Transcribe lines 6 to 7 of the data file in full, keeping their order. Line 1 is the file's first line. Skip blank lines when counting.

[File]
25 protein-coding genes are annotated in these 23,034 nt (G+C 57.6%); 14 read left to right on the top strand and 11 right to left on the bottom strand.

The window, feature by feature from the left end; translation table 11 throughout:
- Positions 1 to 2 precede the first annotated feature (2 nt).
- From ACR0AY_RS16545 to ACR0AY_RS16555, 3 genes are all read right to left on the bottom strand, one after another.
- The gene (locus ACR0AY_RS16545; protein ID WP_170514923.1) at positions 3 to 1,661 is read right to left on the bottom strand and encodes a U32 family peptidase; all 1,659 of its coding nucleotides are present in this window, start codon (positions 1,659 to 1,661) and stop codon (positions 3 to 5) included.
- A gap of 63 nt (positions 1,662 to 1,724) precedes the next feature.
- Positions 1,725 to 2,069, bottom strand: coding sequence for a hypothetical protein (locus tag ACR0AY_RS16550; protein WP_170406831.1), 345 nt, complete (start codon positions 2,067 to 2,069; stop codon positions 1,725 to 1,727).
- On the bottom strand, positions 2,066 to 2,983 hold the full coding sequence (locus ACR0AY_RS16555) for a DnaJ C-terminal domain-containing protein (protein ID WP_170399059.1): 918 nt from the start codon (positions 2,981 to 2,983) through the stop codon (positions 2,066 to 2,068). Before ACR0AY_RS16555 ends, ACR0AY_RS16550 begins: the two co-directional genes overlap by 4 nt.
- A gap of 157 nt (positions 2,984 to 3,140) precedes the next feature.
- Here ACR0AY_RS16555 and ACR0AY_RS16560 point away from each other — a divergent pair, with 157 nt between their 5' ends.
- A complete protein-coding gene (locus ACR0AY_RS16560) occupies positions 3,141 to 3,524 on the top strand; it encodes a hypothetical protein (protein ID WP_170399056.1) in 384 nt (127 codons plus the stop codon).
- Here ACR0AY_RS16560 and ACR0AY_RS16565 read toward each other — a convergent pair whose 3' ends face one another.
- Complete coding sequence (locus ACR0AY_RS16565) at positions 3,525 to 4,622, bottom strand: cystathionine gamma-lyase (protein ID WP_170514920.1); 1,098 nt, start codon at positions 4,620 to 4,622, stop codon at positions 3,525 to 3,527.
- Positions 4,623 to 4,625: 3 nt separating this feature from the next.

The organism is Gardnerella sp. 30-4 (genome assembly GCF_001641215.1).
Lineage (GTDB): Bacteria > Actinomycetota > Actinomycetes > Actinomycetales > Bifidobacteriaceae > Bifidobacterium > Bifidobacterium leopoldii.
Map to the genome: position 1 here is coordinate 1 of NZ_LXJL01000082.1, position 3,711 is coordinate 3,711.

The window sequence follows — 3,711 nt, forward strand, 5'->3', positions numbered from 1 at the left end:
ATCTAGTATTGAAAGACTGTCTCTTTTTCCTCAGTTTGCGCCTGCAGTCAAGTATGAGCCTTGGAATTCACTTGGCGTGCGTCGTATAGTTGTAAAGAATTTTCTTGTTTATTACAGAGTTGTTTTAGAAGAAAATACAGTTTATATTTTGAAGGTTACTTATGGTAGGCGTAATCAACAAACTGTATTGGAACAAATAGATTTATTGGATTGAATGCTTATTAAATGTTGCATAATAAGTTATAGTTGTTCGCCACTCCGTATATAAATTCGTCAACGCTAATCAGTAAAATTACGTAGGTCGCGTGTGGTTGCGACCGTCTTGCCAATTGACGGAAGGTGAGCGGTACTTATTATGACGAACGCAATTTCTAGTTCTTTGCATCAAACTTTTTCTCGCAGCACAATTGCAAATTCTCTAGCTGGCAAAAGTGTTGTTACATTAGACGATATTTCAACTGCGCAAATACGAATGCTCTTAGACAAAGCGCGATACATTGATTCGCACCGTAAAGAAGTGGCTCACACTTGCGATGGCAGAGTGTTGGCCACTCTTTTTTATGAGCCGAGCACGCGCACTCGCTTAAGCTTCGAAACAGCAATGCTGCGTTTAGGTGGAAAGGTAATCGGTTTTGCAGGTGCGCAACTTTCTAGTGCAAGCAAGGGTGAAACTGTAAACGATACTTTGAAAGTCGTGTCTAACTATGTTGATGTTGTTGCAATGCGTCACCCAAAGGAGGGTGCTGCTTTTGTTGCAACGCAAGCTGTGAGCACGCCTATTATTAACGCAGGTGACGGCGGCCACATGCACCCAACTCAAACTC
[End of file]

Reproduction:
- A gap of 63 nt (positions 1,662 to 1,724) precedes the next feature.
- Positions 1,725 to 2,069, bottom strand: coding sequence for a hypothetical protein (locus tag ACR0AY_RS16550; protein WP_170406831.1), 345 nt, complete (start codon positions 2,067 to 2,069; stop codon positions 1,725 to 1,727).